Federal Authorities Struggle to Counter ‘Sextortion’ Trend
MINNEAPOLIS — Barton Scott found the girl on Snapchat. He pretended to be her friend and persuaded her to give up her password. Then Scott took what he really wanted: the photos marked “My Eyes Only.”
Scott, in his mid-30s at the time, used the girl’s risqué images as leverage, threatening to publish them online if she didn’t do what he wanted.
He wanted more graphic photos. He wanted videos. She sent them, fearing her life would be over if he made good on the threat. She was 15 years old.
About five years ago, the U.S. attorney’s office in Minnesota first started seeing “sextortion” schemes like this one, in which predators target young people online. Prosecutors say they’ve since seen an alarming rise in frequency of these devastating and hard-to-solve cases.
“It doesn’t matter where a kid is from — their economic status, social status — it seems to touch every group of kids that’s online,” said Miranda Dugi, an assistant U.S. Attorney in Minnesota.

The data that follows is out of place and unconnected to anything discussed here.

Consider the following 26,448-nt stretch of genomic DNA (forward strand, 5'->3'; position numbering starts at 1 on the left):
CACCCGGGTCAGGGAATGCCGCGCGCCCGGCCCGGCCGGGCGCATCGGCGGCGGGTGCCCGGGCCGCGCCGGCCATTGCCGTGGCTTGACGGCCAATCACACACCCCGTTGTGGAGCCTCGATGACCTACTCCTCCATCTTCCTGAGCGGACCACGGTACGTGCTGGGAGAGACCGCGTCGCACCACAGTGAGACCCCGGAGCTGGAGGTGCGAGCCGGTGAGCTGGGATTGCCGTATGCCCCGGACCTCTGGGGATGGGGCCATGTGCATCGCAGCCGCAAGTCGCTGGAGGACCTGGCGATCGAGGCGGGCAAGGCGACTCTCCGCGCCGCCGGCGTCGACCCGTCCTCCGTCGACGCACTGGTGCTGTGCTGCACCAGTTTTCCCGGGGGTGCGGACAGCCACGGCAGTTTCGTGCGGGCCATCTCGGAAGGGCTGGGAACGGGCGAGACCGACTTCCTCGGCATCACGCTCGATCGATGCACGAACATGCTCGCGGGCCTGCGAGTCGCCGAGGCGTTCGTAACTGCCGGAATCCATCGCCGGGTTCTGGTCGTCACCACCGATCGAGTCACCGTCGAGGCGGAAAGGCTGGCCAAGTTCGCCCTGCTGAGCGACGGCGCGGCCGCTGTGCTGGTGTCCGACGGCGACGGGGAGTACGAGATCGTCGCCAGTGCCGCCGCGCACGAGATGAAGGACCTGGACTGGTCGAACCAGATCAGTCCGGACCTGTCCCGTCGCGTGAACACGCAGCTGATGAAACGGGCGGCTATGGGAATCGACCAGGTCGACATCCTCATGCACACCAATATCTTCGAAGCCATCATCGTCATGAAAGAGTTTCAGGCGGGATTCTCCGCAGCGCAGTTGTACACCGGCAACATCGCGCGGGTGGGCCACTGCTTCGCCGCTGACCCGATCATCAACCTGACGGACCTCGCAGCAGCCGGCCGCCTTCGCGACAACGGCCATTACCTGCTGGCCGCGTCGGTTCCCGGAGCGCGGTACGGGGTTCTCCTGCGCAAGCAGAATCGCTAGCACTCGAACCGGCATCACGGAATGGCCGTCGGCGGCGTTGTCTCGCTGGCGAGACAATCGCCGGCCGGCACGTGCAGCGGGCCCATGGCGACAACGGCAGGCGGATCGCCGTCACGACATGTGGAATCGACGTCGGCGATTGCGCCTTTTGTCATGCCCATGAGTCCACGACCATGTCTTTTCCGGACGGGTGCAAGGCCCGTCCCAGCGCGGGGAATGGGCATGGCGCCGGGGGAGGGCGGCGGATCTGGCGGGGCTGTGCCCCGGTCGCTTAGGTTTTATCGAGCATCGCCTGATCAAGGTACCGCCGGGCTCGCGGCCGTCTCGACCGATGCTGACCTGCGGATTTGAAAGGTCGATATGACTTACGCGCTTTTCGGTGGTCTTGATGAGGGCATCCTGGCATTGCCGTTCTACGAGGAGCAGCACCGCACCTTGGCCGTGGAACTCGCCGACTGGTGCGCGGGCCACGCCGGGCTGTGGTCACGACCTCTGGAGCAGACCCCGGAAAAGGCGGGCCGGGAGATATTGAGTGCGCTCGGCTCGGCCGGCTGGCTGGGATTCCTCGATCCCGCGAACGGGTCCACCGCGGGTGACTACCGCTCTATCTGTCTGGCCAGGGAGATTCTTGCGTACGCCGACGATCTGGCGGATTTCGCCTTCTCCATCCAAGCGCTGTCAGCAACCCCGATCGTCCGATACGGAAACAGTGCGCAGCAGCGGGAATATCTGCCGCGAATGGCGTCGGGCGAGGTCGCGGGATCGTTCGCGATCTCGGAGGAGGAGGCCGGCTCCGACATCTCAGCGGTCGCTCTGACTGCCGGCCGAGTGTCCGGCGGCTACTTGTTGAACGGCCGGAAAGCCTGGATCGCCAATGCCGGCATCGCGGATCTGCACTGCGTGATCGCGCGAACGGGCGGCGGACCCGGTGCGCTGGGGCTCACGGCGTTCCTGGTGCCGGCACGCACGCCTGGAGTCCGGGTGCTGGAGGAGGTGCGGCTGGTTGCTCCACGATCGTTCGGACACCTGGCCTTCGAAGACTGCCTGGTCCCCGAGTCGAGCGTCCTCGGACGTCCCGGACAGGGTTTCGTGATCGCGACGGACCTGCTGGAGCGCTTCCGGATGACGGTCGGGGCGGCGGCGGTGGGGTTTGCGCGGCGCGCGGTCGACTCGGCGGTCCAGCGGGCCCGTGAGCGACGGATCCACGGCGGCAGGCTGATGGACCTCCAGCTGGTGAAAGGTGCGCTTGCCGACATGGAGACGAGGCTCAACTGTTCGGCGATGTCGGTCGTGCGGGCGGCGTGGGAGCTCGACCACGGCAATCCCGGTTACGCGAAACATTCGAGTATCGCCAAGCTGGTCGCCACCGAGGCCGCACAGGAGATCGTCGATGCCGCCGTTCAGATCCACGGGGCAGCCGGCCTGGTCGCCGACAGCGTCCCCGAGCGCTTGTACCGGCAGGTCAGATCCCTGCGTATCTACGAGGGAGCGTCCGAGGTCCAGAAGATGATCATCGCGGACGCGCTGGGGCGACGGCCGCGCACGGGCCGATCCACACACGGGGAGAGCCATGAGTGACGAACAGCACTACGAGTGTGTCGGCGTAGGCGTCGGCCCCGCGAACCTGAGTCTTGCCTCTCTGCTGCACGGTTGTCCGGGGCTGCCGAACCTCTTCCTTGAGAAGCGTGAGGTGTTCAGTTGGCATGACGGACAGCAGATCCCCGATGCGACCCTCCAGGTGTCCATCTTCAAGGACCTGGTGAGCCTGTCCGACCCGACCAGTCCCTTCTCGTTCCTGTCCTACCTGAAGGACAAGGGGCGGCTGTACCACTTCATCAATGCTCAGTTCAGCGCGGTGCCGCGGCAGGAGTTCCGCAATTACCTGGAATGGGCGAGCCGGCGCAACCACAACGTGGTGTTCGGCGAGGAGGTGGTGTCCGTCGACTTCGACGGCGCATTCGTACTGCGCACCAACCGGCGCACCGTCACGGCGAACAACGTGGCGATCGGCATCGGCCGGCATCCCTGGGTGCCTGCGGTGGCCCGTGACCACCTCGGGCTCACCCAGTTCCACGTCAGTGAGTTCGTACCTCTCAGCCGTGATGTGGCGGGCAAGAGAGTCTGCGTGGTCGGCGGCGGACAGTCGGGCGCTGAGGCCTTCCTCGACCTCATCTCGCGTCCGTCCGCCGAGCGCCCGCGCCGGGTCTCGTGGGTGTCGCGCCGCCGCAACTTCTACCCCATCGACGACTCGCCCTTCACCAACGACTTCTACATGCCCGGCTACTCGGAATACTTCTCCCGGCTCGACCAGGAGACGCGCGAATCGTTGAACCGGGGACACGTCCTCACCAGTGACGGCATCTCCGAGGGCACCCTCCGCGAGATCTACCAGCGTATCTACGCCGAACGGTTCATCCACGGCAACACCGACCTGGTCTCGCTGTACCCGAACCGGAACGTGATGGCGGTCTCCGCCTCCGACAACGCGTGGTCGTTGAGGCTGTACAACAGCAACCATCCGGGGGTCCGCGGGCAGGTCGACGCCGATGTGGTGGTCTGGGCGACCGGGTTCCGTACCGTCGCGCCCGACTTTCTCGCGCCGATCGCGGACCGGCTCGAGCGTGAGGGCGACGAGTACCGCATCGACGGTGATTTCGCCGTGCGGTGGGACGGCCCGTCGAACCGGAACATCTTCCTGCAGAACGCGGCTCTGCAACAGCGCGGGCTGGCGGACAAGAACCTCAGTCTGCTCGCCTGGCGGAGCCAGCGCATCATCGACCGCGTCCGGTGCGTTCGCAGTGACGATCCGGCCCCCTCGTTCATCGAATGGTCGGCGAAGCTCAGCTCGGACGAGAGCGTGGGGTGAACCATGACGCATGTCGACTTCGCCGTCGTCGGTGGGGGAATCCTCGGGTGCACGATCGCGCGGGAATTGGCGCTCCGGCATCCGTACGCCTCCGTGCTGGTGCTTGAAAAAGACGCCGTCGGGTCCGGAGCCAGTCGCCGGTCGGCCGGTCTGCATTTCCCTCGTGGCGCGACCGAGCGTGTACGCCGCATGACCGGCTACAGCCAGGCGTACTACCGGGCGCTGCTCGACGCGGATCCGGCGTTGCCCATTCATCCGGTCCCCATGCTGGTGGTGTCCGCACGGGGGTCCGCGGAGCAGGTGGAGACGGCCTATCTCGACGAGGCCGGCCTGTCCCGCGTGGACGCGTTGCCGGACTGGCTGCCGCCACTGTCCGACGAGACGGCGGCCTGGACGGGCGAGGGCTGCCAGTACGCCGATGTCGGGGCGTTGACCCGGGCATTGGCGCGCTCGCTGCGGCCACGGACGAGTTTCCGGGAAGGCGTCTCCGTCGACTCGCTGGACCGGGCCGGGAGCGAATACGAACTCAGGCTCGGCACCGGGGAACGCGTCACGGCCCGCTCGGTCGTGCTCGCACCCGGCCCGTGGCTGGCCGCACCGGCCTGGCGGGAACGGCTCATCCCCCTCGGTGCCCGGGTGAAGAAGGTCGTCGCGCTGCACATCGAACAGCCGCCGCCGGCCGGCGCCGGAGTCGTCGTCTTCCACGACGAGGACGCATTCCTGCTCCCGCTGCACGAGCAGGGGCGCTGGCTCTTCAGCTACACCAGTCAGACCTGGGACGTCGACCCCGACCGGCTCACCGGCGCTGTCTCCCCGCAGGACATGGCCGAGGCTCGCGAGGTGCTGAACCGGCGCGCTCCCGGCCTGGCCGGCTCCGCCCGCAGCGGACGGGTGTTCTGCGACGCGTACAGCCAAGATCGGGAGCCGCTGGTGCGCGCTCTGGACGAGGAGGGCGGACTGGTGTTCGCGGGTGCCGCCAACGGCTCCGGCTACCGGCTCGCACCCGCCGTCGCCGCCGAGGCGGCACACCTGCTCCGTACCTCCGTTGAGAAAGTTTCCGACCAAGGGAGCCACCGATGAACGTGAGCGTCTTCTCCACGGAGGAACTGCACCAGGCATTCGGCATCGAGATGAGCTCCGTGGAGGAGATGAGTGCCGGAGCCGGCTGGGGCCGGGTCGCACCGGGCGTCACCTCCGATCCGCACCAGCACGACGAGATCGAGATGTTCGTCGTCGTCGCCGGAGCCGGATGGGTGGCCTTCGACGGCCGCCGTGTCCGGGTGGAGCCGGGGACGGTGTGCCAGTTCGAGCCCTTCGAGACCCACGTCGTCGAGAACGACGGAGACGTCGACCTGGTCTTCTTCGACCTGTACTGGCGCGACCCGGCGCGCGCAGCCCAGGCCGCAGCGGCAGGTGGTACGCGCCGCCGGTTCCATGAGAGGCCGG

The term describes a range of online crimes involving coercion, usually on social media sites or apps. A predator often poses as a teenager and manipulates a victim into sending sexually explicit photos. Some, like Scott, pretend to be a friend or acquaintance. Others use a fake photo and online profile and strike up an online romance.
Then they prey on the child’s worst fear — to be exposed to their classmates, coaches, teachers or faith leaders — unless their victims give money, photos or sexual favors.
With the boundless reach of the web, perpetrators can engage in hundreds of scams with different victims. One case in Minnesota involved a National Guardsman preying on children from Afghanistan.